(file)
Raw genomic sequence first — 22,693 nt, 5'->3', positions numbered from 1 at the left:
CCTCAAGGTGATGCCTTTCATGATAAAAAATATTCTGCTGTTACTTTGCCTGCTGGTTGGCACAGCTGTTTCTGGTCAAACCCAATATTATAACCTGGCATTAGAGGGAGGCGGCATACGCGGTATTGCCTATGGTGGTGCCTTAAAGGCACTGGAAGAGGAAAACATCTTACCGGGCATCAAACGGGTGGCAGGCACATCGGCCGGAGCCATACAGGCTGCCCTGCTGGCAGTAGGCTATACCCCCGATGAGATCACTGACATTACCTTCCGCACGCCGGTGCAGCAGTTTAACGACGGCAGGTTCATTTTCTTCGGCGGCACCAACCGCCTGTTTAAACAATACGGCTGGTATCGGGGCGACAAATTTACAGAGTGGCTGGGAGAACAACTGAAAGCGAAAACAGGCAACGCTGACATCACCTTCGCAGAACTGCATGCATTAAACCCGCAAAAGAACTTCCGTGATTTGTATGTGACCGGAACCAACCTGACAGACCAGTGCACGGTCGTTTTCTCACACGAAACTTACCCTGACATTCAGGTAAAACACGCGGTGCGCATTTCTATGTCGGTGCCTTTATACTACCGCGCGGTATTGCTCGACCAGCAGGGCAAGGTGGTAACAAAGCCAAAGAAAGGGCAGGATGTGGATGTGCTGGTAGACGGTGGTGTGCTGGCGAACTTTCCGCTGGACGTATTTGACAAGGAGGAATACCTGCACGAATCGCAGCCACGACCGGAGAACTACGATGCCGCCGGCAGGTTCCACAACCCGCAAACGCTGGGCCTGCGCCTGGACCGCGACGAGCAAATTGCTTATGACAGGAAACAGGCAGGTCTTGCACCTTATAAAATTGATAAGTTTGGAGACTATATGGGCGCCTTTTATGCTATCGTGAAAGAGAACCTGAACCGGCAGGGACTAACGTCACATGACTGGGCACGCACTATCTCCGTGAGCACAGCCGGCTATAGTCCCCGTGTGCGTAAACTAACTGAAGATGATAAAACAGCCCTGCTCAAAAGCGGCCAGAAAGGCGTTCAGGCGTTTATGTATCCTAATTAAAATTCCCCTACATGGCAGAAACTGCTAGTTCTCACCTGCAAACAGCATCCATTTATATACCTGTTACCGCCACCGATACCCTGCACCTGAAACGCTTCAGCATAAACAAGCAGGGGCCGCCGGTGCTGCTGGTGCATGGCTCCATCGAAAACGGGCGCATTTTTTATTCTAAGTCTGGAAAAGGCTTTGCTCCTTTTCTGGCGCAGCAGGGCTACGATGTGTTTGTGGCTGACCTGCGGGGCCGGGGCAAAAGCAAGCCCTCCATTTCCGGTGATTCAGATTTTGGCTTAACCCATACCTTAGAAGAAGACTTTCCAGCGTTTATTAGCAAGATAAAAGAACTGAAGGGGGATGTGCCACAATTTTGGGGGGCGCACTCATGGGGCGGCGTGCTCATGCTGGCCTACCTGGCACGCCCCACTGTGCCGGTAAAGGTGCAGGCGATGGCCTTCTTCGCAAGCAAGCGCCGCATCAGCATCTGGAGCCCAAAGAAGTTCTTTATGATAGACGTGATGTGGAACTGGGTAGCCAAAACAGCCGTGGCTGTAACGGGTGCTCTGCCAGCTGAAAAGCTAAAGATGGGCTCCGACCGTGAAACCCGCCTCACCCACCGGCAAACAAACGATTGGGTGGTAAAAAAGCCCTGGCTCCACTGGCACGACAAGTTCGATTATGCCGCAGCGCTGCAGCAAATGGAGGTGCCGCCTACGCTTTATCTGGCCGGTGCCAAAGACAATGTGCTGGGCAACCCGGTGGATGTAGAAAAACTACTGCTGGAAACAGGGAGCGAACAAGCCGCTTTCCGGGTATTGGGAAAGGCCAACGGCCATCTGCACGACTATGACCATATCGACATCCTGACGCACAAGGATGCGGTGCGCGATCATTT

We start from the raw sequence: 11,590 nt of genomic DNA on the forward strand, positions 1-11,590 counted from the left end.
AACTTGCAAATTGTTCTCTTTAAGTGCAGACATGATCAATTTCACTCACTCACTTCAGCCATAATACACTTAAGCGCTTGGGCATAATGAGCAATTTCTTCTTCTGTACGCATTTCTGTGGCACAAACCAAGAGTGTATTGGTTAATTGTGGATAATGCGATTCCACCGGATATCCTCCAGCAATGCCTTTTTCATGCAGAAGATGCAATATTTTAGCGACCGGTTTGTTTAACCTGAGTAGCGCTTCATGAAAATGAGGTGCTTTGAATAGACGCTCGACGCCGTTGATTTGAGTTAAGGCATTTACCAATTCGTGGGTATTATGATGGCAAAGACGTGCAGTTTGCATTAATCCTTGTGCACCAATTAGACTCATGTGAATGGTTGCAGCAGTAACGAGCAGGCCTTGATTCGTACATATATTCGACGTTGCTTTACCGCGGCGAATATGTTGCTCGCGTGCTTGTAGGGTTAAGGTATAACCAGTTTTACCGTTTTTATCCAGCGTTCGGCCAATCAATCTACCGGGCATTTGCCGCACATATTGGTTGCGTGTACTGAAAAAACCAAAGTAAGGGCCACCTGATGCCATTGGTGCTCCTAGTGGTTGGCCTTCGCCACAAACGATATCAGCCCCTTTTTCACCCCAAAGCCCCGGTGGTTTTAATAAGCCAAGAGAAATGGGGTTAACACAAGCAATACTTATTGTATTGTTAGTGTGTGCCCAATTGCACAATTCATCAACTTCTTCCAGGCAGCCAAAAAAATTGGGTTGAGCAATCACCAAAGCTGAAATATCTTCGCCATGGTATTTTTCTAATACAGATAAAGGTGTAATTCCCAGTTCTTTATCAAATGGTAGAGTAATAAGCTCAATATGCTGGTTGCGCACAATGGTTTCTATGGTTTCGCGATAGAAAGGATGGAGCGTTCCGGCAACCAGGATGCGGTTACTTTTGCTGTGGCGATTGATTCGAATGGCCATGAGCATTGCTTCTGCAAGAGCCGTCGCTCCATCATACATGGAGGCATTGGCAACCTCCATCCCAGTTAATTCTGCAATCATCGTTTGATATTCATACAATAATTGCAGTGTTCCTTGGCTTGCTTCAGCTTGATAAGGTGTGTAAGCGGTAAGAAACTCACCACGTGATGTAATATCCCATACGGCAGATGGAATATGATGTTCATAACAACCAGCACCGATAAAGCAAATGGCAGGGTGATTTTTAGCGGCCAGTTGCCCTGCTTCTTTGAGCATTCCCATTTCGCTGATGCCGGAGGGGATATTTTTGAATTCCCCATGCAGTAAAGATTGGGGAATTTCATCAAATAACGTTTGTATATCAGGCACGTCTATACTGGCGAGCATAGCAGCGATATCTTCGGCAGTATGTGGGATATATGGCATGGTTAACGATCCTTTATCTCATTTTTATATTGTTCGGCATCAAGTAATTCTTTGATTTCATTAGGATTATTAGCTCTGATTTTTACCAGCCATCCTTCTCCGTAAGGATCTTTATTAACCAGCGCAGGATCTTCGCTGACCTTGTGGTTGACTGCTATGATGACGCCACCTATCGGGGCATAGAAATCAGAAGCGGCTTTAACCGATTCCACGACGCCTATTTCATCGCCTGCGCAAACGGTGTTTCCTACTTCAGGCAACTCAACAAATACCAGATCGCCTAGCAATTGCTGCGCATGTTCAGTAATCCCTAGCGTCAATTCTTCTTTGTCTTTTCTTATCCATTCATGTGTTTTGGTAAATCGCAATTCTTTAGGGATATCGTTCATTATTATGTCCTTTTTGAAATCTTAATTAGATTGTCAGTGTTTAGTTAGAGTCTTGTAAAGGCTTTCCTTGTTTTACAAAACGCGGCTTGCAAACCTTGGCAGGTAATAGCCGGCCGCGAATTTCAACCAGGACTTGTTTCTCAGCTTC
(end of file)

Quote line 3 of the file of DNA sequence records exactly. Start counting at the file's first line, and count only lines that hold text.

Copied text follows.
We start from the raw sequence: 11,590 nt of genomic DNA on the forward strand, positions 1-11,590 counted from the left end.